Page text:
The Swerve: How the World Became Modern

Have you read the plays of Sophocles? No, you haven't -- or at any rate, you have at best read an extremely small selection of them, for only seven survive of the hundred-odd plays that came from Sophocles' pen. And Sophocles was one of the lucky ancient authors who managed to pass some of their works down to present day readers. As Stephen Greenblatt, author of a hugely entertaining biography of William Shakespeare (Will in the World), reminds us in his fascinating new book, it ought to seem astonishing that we can still lay hands on any of the classics when we contemplate the profound fragility of parchment, paper, ink, and other vessels for the written word:

At the end of the fifth century CE an ambitious literary editor known as Stobaeus compiled an anthology of prose and poetry by the ancient world's best authors: out of 1,430 quotations, 1,115 are from works that are now lost.... The actual material disappearance of the books was largely the effect of climate and pests. Though papyrus and parchment were impressively long-lived (far more so than either our cheap paper or computerized data), books inevitably deteriorate over the centuries, even if they manage to escape the ravages of fire and flood. The ink was a mixture of soot (from burnt lamp wicks), water, and tree gum: that made it cheap and agreeably easy to read, but also water-soluble. (A scribe who made a mistake could erase it with a sponge.) A spilled glass of wine or a heavy downpour, and the text disappeared. And that was only the most common threat. Rolling and unrolling the scrolls or poring over the codices, touching them, dropping them, coughing on them, allowing them to be scorched by fire from the candles, or simply reading them over and over eventually destroyed them.

Against the background of this immense and heartbreaking cultural loss, The Swerve offers a portrait of an unlikely hero, a fifteenth-century humanist author, manuscript copyist, papal secretary and book hunter named Poggio Bracciolini. Bracciolini spent much of his life in the employ of the Catholic Church during a particularly tumultuous period—the so-called Papal Schism, during which multiple contesting popes claimed authority over the Church. Bracciolini, who remained a layman throughout his life, kept himself somewhat apart from ecclesiastical affairs, gazing back longingly on an idealized vision of ancient Greece and Rome and spending much of his energy attempting to discover and restore relics of those lost worlds. He was particularly interested in manuscript copies of works by ancient authors. These manuscripts were mostly to be found in the libraries of Europe's monasteries—outside of these secure havens, few survived—where they tended to languish for centuries, untouched and largely unread. But if they were inanimate objects of little interest to most of the monks who served as their guardians, they were, to Bracciolini, something else entirely—literal embodiments of their authors:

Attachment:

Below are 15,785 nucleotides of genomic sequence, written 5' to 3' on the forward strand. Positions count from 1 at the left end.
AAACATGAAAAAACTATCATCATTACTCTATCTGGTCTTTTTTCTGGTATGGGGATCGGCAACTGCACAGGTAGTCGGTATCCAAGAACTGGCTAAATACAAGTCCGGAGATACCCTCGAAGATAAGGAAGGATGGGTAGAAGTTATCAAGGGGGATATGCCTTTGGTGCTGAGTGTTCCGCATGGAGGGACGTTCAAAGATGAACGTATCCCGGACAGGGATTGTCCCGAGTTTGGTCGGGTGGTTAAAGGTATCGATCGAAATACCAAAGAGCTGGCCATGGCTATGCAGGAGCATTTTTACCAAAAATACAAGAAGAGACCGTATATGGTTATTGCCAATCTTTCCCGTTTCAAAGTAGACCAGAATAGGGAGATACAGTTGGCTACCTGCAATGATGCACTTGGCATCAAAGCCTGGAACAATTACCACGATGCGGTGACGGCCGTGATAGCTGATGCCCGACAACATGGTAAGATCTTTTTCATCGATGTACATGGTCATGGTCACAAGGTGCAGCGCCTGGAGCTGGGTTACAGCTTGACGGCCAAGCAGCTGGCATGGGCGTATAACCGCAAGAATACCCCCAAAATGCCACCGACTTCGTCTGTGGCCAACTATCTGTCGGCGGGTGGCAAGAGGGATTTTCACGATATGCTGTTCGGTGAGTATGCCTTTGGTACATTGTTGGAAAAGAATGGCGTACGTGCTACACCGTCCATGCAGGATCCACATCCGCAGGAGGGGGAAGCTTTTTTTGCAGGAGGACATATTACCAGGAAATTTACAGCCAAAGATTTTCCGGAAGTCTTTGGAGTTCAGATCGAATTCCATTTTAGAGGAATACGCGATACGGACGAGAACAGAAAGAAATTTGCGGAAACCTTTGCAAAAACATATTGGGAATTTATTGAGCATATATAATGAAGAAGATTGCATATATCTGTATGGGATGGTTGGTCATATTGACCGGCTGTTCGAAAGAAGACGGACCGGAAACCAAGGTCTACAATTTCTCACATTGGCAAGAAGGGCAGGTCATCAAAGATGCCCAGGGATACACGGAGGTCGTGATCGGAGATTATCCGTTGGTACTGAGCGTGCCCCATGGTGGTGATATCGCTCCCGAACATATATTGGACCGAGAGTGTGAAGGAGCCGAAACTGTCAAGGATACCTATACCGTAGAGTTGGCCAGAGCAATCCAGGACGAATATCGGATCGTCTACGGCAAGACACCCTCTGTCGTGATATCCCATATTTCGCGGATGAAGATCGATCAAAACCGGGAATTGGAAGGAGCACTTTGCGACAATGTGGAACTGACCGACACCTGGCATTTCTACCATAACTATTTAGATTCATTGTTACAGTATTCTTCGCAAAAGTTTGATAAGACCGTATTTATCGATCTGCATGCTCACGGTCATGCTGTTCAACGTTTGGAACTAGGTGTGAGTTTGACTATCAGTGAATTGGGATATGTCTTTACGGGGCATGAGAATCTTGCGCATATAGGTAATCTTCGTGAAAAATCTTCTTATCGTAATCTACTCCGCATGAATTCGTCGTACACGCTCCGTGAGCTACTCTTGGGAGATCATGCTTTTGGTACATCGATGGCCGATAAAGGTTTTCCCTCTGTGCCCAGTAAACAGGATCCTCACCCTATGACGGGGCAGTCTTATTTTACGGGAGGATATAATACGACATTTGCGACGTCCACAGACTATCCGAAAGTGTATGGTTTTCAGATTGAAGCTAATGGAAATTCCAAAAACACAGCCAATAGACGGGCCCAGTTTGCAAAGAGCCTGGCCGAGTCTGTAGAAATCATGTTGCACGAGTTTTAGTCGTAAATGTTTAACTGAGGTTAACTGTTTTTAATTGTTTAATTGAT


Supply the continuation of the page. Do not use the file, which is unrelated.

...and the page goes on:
All Poggio could hope to find were pieces of parchment, and not even very ancient ones. But for him these were not manuscripts but human voices. What emerged from the obscurity of the library was not a link in a long chain of texts, one copied from the other, but rather the thing itself…wrapped in gravecloths and stumbling into the light.

The Swerve pivots on the fateful moment when Bracciolini, exploring the shelves of a monastic library in Germany, happened upon a manuscript of a work that was thought to have disappeared centuries ago: Lucretius' visionary poem, On the Nature of Things. This was by far Bracciolini's greatest discovery, for the poem was to exert a profound influence on the thought of Renaissance Europe. As Greenblatt puts it—borrowing a metaphor, the "swerve," from Lucretius himself— the result of Bracciolini's discovery was that "the world swerved in a new direction."

Why was Lucretius' poem so influential? The work, which dates from the first century BCE and is essentially an exposition of the philosophy of Epicurus, describes a universe in constant flux, composed, at the fundamental level, of atoms—atoms that were in themselves eternal but were constantly assembling, disassembling, and reassembling to form the physical objects encountered on a daily basis. Those physical objects included human beings, and because humans were made of nothing but atoms—there was no soul or other immaterial substance added in to give us permanence or let us transcend the limits of materiality—it followed that human beings were as fragile and ephemeral as the rest of nature. (In what was perhaps his most impressive act of intellectual precocity, Lucretius described humans, and other living things, as resulting from an essentially Darwinian view of evolution by natural selection.) Moreover, the Epicurean/Lucretian  view was not only a physical vision of the cosmos but also a vision of how human beings ought to live: